Thursday, August 29, 2013

Boise Divorce Attorney 208-472-2383 Child Custody

Across State Lines
As a Boise Divorce Attorney I regularly get calls from individuals who are in the middle of divorce and/or a custody battle.  I field all sorts of questions, but probably one of the top ten questions involves taking children out of state before, after or during a divorce.

Can I Take My Child Out of State?
Whether you can take your child out of state during, before or after a divorce depends in large part on what stage of the process you are in and what an order of the court says about it to you in your particular case. For example, if you are separated and have not even approached the court with divorce papers, you can leave the state of Idaho with your child without any court restraint, just like you could if you and your spouse were still together.  However, that doesn't necessarily mean that it is a great idea to up and leave the state without permission or knowledge of the other parent.  Inevitably, the other party may try to use that against you in a child custody determination and a judge may look at it as a lapse of judgement on your part.

If you have filed divorce papers or have been served divorce papers there will be included in that an order of the court which prohibits you from leaving the state of Idaho with your child for more than 48 hours if you don't have written permission of the other parent.  This joint preliminary injunction also prohibits you from doing other things like squandering community income or destroying community property.

Once your divorce is final you may have the right to leave the state during your periods of custody unless otherwise forbidden by the court and so long as the child is returned to the state in order to effect the other party's exercise of custody or for the child to be present at necessary specific times such as to attend school.

What if I Have a Job in Another State?
Leaving Idaho for gainful employment may be an allowable reason for you to leave the state with your child. However, the above stated rules will still apply.  If you are in the midst of a divorce, you will have to get the ok from the other parent.  If you have already gotten a divorce you may move wherever you want.  One caveat in that regard, however.  If you move with your child, that move must not negatively impact the child or the other parent's visitation and if it does, the other party can motion to modify the child custody decree. And, as stated above, if you haven't filed yet, you can go where you want but remember how the court will look at your move particularly if you move without informing the other parent (which you never want to do because you could face parental kidnapping charges) or getting their permission; even if you have what seems like a justifiable reason such as a new job or neglect or abuse by the other parent.  Also, if you move because of a job, always ask yourself if you could have gotten a comparable job in Idaho where you already live.  Is it necessary for you to leave the state?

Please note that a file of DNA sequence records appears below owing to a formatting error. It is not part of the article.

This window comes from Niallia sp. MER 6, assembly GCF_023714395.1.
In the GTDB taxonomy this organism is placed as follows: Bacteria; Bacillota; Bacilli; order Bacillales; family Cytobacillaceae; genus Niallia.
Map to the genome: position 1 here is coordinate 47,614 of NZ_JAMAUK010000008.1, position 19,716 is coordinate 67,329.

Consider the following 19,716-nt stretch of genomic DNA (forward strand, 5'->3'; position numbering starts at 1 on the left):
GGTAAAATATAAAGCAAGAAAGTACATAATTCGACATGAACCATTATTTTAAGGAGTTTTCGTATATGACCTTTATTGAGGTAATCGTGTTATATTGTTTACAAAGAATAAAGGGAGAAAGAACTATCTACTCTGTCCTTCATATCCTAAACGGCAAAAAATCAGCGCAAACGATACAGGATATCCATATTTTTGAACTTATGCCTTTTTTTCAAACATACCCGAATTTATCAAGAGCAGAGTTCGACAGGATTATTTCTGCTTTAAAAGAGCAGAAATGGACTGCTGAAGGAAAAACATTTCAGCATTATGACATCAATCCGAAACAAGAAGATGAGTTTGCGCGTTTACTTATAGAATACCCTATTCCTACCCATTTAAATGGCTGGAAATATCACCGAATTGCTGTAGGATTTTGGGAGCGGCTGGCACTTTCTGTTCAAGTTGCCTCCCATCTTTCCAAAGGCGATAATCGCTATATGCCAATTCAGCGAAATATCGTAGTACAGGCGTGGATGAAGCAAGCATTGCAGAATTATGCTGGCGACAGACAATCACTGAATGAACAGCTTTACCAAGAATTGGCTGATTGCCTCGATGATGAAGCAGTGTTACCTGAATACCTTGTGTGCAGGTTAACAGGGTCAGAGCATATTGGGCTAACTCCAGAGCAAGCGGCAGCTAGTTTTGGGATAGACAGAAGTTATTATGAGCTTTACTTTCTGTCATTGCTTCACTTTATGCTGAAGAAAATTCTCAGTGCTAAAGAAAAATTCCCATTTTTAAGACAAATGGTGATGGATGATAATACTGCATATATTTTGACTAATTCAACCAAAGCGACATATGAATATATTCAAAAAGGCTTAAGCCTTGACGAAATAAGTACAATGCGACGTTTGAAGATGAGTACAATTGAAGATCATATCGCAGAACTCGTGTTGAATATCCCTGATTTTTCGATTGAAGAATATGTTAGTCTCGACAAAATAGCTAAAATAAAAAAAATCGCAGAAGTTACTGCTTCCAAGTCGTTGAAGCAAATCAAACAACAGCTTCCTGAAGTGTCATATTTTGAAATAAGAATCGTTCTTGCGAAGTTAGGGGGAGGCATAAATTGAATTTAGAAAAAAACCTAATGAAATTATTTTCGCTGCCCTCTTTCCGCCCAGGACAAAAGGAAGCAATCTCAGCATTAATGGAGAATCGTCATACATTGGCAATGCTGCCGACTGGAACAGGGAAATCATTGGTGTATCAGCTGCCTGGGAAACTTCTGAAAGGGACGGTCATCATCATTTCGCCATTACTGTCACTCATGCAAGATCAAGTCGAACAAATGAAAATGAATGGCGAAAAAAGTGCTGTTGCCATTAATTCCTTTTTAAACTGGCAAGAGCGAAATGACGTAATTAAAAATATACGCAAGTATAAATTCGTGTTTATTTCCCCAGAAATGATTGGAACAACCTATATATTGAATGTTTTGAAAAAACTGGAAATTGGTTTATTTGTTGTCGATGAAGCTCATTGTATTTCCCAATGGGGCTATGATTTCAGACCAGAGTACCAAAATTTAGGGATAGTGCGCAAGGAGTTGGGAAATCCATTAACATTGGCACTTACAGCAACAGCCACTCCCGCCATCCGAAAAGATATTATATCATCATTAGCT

If you are seeking a divorce and need to speak to a Boise Family Law Lawyer, give us a call, 208-472-2383 and see what we can do for you.  You will be glad you did.

Friday, August 16, 2013

Boise Bankruptcy Attorney - Chapter 7 and Chapter 13 - 208-472-2383

Bankruptcy and the Means Test

While filing for bankruptcy is not overly difficult, there are a number of important things to keep in mind.  Before you can file you must run what is known as the “means test”.  The means test determines which chapter of bankruptcy you will file under.  

The means test looks at your income.  If you exceed a statutory threshold you are forced to file a Chapter 13 bankruptcy.  However, if after running the initial income test your income exceed the “means”, you aren’t necessarily out of luck.  The means test also looks at certain expenses that will potentially reduce your countable income.

The means test is several pages long, but it, in and of itself, should not be intimidating.  After you go through the first several questions, you will know if your income is too great to file for Chapter 7 bankruptcy.  If your income is not above the statutory level you need go no further.

Bankruptcy and Military Service
There are some interesting exceptions in the means test as well.  For example, if you are an active member of the military and you incurred the majority of your debt while on active duty, you qualify for a Chapter 7 automatically.  There are also exceptions for members of the Guard.

Chapter 13
If you don’t qualify for a Chapter 7 Bankruptcy you can explore a Chapter 13.  Some people are concerned about going that route because they want all their debts discharged.  However, a Chapter 13 might actually work better in some cases.  In it you reaffirm debts and create a repayment plan.  It allows you to save your house and other items if you reaffirm.  And while not all of your debts are discharged if they are unsecured they will be.

Another consideration about filing out the means test is family size.  The more people in your family, the greater the income you can have and stay within the means.  Obviously, you would count your spouse and your children.  This can get tricky if you are in the process of divorce, or you have already gone through a divorce.  Can you count the kids if you only have shared custody?  What if you are engaged to be married?  Do you consider your fiancĂ© part of your household?  These are all questions your Boise Bankruptcy Attorney can discuss with you to help you decide which bankruptcy route is best for you.

If you want to speak to an affordable and experienced Boise Bankruptcy Attorney, please give us a call at 208-472-2383.  You will be glad you did.